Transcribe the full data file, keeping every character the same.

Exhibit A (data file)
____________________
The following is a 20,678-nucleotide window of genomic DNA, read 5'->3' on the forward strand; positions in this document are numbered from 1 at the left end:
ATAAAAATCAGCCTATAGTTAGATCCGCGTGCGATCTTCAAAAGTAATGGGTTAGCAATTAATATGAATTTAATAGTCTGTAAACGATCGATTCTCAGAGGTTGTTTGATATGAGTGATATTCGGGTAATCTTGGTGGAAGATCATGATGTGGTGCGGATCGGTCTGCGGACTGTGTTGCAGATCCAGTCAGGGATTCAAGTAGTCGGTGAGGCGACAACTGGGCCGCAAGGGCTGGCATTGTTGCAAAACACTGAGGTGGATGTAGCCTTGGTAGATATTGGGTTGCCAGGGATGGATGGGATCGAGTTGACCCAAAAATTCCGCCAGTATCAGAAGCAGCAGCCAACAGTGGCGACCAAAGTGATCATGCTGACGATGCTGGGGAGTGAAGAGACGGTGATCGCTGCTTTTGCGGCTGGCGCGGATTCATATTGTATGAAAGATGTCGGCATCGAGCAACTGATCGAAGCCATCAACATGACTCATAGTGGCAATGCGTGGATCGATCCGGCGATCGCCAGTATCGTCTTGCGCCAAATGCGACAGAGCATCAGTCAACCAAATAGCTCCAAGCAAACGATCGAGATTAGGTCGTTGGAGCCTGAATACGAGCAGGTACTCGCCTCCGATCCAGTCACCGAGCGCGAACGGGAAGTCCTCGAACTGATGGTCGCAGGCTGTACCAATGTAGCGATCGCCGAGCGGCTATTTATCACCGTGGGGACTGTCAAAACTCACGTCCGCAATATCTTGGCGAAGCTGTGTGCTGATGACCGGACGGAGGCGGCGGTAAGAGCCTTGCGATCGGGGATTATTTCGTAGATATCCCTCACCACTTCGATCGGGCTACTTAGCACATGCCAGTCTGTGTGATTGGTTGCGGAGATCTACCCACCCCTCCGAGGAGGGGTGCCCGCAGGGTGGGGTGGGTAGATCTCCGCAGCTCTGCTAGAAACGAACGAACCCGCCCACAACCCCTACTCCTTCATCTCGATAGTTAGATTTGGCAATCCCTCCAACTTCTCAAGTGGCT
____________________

The following is a 20,678-nucleotide window of genomic DNA, read 5'->3' on the forward strand; positions in this document are numbered from 1 at the left end:
ATAAAAATCAGCCTATAGTTAGATCCGCGTGCGATCTTCAAAAGTAATGGGTTAGCAATTAATATGAATTTAATAGTCTGTAAACGATCGATTCTCAGAGGTTGTTTGATATGAGTGATATTCGGGTAATCTTGGTGGAAGATCATGATGTGGTGCGGATCGGTCTGCGGACTGTGTTGCAGATCCAGTCAGGGATTCAAGTAGTCGGTGAGGCGACAACTGGGCCGCAAGGGCTGGCATTGTTGCAAAACACTGAGGTGGATGTAGCCTTGGTAGATATTGGGTTGCCAGGGATGGATGGGATCGAGTTGACCCAAAAATTCCGCCAGTATCAGAAGCAGCAGCCAACAGTGGCGACCAAAGTGATCATGCTGACGATGCTGGGGAGTGAAGAGACGGTGATCGCTGCTTTTGCGGCTGGCGCGGATTCATATTGTATGAAAGATGTCGGCATCGAGCAACTGATCGAAGCCATCAACATGACTCATAGTGGCAATGCGTGGATCGATCCGGCGATCGCCAGTATCGTCTTGCGCCAAATGCGACAGAGCATCAGTCAACCAAATAGCTCCAAGCAAACGATCGAGATTAGGTCGTTGGAGCCTGAATACGAGCAGGTACTCGCCTCCGATCCAGTCACCGAGCGCGAACGGGAAGTCCTCGAACTGATGGTCGCAGGCTGTACCAATGTAGCGATCGCCGAGCGGCTATTTATCACCGTGGGGACTGTCAAAACTCACGTCCGCAATATCTTGGCGAAGCTGTGTGCTGATGACCGGACGGAGGCGGCGGTAAGAGCCTTGCGATCGGGGATTATTTCGTAGATATCCCTCACCACTTCGATCGGGCTACTTAGCACATGCCAGTCTGTGTGATTGGTTGCGGAGATCTACCCACCCCTCCGAGGAGGGGTGCCCGCAGGGTGGGGTGGGTAGATCTCCGCAGCTCTGCTAGAAACGAACGAACCCGCCCACAACCCCTACTCCTTCATCTCGATAGTTAGATTTGGCAATCCCTCCAACTTCTCAAGTGGCT